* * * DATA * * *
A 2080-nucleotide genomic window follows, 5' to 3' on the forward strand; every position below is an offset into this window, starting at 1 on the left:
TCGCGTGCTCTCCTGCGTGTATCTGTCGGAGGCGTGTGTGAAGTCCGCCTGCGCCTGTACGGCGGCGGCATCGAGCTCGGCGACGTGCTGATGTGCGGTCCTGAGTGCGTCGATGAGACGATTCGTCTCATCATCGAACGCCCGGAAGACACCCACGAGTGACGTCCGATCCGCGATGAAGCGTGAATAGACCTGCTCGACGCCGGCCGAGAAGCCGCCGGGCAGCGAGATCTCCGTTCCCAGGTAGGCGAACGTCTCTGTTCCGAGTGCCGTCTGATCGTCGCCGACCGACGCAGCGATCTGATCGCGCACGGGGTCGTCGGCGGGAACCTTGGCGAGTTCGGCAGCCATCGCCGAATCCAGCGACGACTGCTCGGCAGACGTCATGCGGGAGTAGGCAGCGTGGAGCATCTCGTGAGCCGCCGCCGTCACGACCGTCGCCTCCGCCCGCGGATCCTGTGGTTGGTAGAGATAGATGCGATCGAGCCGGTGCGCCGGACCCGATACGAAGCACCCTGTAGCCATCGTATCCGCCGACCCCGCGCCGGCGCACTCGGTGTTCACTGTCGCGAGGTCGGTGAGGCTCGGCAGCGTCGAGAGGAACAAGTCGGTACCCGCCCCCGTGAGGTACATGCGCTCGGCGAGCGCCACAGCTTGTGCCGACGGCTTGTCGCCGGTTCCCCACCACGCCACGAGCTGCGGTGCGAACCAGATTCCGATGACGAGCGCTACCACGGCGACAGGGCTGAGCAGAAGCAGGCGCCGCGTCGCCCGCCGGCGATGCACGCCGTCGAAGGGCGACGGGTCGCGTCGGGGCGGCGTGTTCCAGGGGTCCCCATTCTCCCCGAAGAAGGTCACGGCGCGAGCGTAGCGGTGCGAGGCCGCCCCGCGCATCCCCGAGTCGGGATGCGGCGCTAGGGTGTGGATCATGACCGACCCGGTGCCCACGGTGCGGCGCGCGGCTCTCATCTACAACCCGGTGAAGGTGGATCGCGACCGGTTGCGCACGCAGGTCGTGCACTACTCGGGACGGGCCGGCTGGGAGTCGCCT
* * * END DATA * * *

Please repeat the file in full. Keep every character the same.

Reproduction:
A 2080-nucleotide genomic window follows, 5' to 3' on the forward strand; every position below is an offset into this window, starting at 1 on the left:
TCGCGTGCTCTCCTGCGTGTATCTGTCGGAGGCGTGTGTGAAGTCCGCCTGCGCCTGTACGGCGGCGGCATCGAGCTCGGCGACGTGCTGATGTGCGGTCCTGAGTGCGTCGATGAGACGATTCGTCTCATCATCGAACGCCCGGAAGACACCCACGAGTGACGTCCGATCCGCGATGAAGCGTGAATAGACCTGCTCGACGCCGGCCGAGAAGCCGCCGGGCAGCGAGATCTCCGTTCCCAGGTAGGCGAACGTCTCTGTTCCGAGTGCCGTCTGATCGTCGCCGACCGACGCAGCGATCTGATCGCGCACGGGGTCGTCGGCGGGAACCTTGGCGAGTTCGGCAGCCATCGCCGAATCCAGCGACGACTGCTCGGCAGACGTCATGCGGGAGTAGGCAGCGTGGAGCATCTCGTGAGCCGCCGCCGTCACGACCGTCGCCTCCGCCCGCGGATCCTGTGGTTGGTAGAGATAGATGCGATCGAGCCGGTGCGCCGGACCCGATACGAAGCACCCTGTAGCCATCGTATCCGCCGACCCCGCGCCGGCGCACTCGGTGTTCACTGTCGCGAGGTCGGTGAGGCTCGGCAGCGTCGAGAGGAACAAGTCGGTACCCGCCCCCGTGAGGTACATGCGCTCGGCGAGCGCCACAGCTTGTGCCGACGGCTTGTCGCCGGTTCCCCACCACGCCACGAGCTGCGGTGCGAACCAGATTCCGATGACGAGCGCTACCACGGCGACAGGGCTGAGCAGAAGCAGGCGCCGCGTCGCCCGCCGGCGATGCACGCCGTCGAAGGGCGACGGGTCGCGTCGGGGCGGCGTGTTCCAGGGGTCCCCATTCTCCCCGAAGAAGGTCACGGCGCGAGCGTAGCGGTGCGAGGCCGCCCCGCGCATCCCCGAGTCGGGATGCGGCGCTAGGGTGTGGATCATGACCGACCCGGTGCCCACGGTGCGGCGCGCGGCTCTCATCTACAACCCGGTGAAGGTGGATCGCGACCGGTTGCGCACGCAGGTCGTGCACTACTCGGGACGGGCCGGCTGGGAGTCGCCT